Who determines final guilt of dead fugitives?

I was thinking about Andrew Cunanan, the guy who murdered a bunch of people over a two week period. The FBI and police were closing in on him and he killed himself in a houseboat. They authorities later found him dead.

OK now the guy was never found guilty by a court of law but doesn’t someone somwhere along the line have to determain he was guilty. Let’s say I hated my wife and I saw Andrew Cunanan and I took his gun and shot her, then put it back and he took it.

OK it’s unlikely but the insurance companies and others pay out on these deaths so I’m sure they want to be sure.

What’s to stop cops or the FBI from just dumping all their hard to solve cases on a guy? Since insurance companies and such may have to pay out perhaps they would fight it. In that case, who has the final say in saying “this guy WAS IN FACT guilty,” when the killer is dead and their is no trial.

WAG: the police can still do matches–DNA samples, fingerprints, dental impressions, etc.–while the coroner has the body. They’d probably then obtain search warrants from the guy’s estate owners to get his belongings. Combine with circumstantial evidence, and you’d have your case.

As for why the FBI doesn’t dump all their hard-to-solve cases on the dead guy–well, call me naive, but I’d assume there’d have to be some sort of proof first.

I believe the procedure is for the police to close a case when they consider it solved not when a person is convicted. The police are not directly involved in convictions so they’ve passed it on to the next level. In some cases, as the OP’s described, a case may be solved but no court case will be occurring. Or a person that the police regard as the perpetrator may be found innocent in court - this does not force the police to reopen the investigation. I remember an LAPD spokesman being asked if they we’re going to reopen the investigation after O.J. Simpson was found not guilty and he said the case had been offically closed as solved and was not being reopened.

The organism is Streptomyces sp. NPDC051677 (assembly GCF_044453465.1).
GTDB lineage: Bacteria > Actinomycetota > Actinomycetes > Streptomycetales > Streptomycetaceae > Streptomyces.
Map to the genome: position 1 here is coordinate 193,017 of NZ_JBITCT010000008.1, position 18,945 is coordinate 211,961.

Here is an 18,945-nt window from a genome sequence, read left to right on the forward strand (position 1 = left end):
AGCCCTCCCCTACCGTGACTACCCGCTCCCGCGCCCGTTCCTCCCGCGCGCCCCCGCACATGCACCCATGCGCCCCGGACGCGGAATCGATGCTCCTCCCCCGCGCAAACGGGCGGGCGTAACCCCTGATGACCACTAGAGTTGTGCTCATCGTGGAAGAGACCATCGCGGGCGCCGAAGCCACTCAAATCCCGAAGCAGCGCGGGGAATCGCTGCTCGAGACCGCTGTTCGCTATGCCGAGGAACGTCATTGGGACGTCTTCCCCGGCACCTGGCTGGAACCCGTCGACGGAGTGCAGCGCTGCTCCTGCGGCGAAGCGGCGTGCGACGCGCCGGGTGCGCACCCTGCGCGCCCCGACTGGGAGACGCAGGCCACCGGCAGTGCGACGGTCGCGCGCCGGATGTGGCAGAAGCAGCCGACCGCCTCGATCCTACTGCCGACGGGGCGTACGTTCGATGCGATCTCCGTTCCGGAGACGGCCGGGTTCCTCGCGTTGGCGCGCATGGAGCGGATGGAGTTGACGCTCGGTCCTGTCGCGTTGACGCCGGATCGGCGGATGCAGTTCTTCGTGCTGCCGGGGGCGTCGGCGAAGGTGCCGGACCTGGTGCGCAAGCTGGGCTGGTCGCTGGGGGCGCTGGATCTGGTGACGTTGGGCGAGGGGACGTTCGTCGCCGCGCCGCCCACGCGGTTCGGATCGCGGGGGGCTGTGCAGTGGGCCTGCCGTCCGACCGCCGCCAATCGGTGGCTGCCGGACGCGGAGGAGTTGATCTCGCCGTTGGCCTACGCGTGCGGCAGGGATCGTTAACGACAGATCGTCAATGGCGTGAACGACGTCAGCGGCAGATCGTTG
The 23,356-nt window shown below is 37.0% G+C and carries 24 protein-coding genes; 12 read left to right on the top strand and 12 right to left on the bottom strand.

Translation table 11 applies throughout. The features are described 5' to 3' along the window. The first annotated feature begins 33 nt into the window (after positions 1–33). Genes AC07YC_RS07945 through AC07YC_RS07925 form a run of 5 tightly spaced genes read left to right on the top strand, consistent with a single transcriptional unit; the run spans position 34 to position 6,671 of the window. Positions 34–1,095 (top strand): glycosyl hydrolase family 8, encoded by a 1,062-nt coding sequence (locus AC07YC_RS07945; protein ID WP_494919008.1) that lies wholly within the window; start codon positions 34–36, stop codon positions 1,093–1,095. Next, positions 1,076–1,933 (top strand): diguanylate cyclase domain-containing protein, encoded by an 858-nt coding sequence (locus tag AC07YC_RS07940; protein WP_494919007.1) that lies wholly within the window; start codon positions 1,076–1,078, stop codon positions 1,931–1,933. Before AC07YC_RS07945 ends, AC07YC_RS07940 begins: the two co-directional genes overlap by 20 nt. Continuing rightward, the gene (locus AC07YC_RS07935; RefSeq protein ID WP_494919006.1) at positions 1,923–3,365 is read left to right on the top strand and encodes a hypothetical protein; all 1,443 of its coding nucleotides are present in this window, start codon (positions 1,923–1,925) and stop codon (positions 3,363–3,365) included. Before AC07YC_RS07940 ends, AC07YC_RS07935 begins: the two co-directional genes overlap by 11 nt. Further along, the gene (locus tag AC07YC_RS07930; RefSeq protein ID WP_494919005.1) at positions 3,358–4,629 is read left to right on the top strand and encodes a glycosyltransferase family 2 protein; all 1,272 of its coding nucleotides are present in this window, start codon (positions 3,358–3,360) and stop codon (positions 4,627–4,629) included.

I have read, in police procedural fiction granted, that there is a difference between ‘closed’, ‘cleared’ and ‘solved’ that is important to Cops and Prosecutors.

That case is ‘closed’. Ask the higher ups why…

That case is ‘cleared’, there is no apparent chance of gathering more evidence, we’ve chased every lead. This case goes to the bottom of the stack, we’re not wasting more cop hours on it. Cold case crew might go over it again in a few years.

That case is ‘solved’, we submitted it to the DA/prosecutor, tried the suspect, and got a conviction.
Something like that. Vague memories from realistic fiction, but I hope you see my point. It’s about the words, PR, and the whole cop game.

Police work definately comes with some job perps.

A criminal case doesn’t automatically determine civil liability, as the civil suit against OJ Simpson showed.

If an insurance company refuses to pay on a policy, citing alleged criminal conduct, it may be possible for the claimant under the policy to challenge that refusal in civil court, depending on the nature of the claim and the terms of the policy. If there’s been no court decision on the criminal side, the issue is open to litigation.

If there has been a court decision on the criminal side, it may foreclose litigation, again depending on the terms of the policy and the nature of the case, but there may also be some room for a civil suit.

A police force publicly announcing that Dead Guy did the crime has no standing as a legal ruling. Their reasons for that conclusion could be brought forward in a civil suit, as evidence. It would then be up to the trier of fact to decide if they accept the police evidence and conclusion.

Isn’t it somewhat true that a case is considered “closed” once they get an indictment, because it’s next to impossible to try someone else for the crime even if the first person is found not guilty? Since the DA had evidence against the first defendant, it creates reasonable doubt against the second. As in:

Police: Here’s a bunch of evidence that X committed the crime.

DA: Great! This looks like enough to convict! Let’s prosecute X!

Jury: Not Guilty.

Police: Rats. Here’s evidence against Y.

DA: OK, I’ll prosecute Y!

Y’s defense attorney: Hey, let me go get all the evidence the DA used last year against X, and enter it as evidence that Y didn’t do it. Nice of the DA to collect & organize it all for me.

Jury: Wow, look at all that evidence that someone else committed the crime. Sure looks like reasonable doubt against Y. Not guilty.

Given that scenario, it makes no sense for police to continue an investigation once they’ve lost a prosecution against their first suspect, since there’s no way to get a conviction against another one.

I think a bigger problem is that the police and DA tend to become fixated on the first suspect. If a suspect is acquitted of a crime, the law-enforcement guys tend to assume that he really was guilty, but “got away with it.” The possibility that he really was innocent, and some other guy did it, isn’t taken seriously. In most cases, they never even bother to try to make a case against someone else.

<snerk> Was that on purpose, or did I get whooshed?